The Crisis of Deficiency in Emergency Coverage for Hand and Facial Trauma: Exploring the Discrepancy Between Availability of Elective and Emergency Surgical Coverage.

Journal Article (Journal Article)

INTRODUCTION: Injuries are one of the most common reasons for emergency department visits, with approximately 40.2 million injury-related visits occurring in 2011. Facial, hand, and wrist injuries make up a large portion of these visits. Despite the high demand for specialists to attend to these injury-related emergency department visits, recent studies have suggested a discrepancy between elective surgical coverage and trauma care in general. The goal of this study was to determine if there was a difference between access to elective surgical procedures in comparison with on-call emergency care for facial and hand/wrist conditions in New York State. METHODS: Hospitals throughout New York State, excluding New York City, were selected from the Department of Health Web site, A phone survey was administered between May 2012 and October 2013, to quantify the availability of elective and emergent procedures for facial and hand/wrist conditions. We compared the availability of emergency facial and hand/wrist surgical care based on hospital characteristics such as bed size and access to a surgical intensive care unit. RESULTS: We selected 113 hospitals, and 52 hospitals participated for a response rate of 46%. A total of 88% of hospitals offered elective hand procedures, but only 27% had consistent coverage for emergency hand trauma. Furthermore, only 29 % of hospitals had a facial specialist consistently available whereas the availability for elective facial procedures was 79%. CONCLUSION: Our study results show a discrepancy between the availability of surgeons for elective procedures and on-call emergency care for facial and hand/wrist condition.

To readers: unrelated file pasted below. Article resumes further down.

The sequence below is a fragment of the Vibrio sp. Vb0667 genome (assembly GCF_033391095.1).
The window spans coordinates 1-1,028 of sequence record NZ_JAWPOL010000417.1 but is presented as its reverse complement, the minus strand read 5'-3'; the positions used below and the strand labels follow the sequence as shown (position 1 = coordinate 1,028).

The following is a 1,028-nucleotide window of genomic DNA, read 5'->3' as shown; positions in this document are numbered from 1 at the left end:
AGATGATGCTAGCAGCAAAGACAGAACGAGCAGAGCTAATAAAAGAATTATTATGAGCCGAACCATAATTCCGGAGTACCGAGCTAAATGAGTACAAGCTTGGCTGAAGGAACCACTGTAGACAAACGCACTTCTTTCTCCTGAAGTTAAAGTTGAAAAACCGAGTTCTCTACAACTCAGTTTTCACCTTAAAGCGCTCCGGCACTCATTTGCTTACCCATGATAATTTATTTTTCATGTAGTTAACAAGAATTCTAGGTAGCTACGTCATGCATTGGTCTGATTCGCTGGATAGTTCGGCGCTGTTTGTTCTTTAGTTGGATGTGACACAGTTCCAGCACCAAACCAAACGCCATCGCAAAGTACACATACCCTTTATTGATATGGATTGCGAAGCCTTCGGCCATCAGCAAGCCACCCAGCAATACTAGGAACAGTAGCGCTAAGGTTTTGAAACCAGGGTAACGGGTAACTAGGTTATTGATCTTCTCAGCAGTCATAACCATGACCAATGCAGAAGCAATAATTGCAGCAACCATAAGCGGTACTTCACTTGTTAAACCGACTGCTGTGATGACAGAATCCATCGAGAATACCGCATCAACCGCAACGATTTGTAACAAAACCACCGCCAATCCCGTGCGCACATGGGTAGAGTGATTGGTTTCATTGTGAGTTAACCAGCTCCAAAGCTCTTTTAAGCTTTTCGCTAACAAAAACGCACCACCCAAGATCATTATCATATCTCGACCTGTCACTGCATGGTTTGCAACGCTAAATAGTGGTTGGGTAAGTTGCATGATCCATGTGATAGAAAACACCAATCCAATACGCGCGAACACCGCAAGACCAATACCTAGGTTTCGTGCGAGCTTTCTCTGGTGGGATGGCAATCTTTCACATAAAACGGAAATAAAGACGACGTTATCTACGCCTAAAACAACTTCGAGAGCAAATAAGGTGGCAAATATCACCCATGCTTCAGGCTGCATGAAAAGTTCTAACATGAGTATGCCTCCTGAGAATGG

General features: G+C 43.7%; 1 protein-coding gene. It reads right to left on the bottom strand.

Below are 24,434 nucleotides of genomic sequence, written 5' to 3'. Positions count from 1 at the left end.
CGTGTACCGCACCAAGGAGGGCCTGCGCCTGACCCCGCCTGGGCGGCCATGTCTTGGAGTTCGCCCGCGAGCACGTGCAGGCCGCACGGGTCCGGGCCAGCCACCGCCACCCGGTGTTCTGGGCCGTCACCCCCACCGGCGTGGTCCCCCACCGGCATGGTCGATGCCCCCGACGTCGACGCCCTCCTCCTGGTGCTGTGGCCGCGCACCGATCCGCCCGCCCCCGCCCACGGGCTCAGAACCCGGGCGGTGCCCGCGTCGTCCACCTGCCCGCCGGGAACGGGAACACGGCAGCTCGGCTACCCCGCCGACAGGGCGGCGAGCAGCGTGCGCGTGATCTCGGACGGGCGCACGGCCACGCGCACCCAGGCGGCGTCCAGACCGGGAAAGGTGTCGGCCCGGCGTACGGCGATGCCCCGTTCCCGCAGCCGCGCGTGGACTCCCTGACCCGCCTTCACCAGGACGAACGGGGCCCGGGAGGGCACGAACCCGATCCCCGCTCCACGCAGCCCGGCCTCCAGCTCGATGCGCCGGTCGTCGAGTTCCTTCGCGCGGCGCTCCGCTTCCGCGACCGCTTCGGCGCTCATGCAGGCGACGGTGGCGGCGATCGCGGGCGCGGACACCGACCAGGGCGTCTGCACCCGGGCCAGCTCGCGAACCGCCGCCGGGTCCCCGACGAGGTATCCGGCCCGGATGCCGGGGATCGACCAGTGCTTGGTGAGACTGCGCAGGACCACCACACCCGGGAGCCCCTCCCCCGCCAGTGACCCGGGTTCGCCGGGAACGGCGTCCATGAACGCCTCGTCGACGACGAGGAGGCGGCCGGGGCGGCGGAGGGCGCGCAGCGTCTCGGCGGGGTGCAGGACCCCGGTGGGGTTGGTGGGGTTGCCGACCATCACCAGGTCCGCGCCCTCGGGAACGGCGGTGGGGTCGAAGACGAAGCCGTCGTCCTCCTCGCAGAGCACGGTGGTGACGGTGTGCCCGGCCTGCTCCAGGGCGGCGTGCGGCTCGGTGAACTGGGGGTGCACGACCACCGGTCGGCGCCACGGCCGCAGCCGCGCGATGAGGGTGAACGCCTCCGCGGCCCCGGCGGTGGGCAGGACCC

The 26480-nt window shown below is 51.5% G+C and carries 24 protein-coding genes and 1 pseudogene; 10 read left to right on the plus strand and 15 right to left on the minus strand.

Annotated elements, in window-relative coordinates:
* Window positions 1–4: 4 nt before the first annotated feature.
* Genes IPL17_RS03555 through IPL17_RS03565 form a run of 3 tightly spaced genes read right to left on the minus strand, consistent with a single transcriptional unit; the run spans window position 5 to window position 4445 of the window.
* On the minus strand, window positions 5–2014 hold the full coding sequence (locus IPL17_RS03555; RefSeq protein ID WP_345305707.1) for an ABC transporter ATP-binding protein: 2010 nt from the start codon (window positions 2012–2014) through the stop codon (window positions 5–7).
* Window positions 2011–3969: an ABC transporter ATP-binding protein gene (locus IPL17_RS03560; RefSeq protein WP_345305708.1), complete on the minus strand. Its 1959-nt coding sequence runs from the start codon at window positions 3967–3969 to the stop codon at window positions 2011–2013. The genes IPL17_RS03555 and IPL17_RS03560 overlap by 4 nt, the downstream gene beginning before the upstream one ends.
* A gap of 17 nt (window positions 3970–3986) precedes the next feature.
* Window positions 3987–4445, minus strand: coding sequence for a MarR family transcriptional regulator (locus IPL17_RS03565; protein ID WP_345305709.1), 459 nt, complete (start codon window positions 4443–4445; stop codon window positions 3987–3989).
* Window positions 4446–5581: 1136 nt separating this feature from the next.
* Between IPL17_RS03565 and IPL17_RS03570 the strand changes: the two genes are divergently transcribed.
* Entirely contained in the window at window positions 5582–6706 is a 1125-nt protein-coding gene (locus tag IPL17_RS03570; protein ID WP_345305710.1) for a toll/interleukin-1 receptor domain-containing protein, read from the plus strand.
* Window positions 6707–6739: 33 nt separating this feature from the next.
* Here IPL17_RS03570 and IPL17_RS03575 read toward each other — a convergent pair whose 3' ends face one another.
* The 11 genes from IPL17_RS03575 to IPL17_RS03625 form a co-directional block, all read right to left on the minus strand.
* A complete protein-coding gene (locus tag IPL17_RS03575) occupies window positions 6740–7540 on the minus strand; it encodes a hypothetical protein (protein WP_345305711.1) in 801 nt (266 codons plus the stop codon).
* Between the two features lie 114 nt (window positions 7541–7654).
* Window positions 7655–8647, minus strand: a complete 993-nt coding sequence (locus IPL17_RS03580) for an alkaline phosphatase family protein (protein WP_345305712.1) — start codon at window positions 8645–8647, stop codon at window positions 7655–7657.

Full Text

Duke Authors

Cited Authors

  • Whipple, LA; Kelly, T; Aliu, O; Roth, MZ; Patel, A

Published Date

  • October 2017

Published In

Volume / Issue

  • 79 / 4

Start / End Page

  • 354 - 358

PubMed ID

  • 28604547

Electronic International Standard Serial Number (EISSN)

  • 1536-3708

Digital Object Identifier (DOI)

  • 10.1097/SAP.0000000000001155


  • eng

Conference Location

  • United States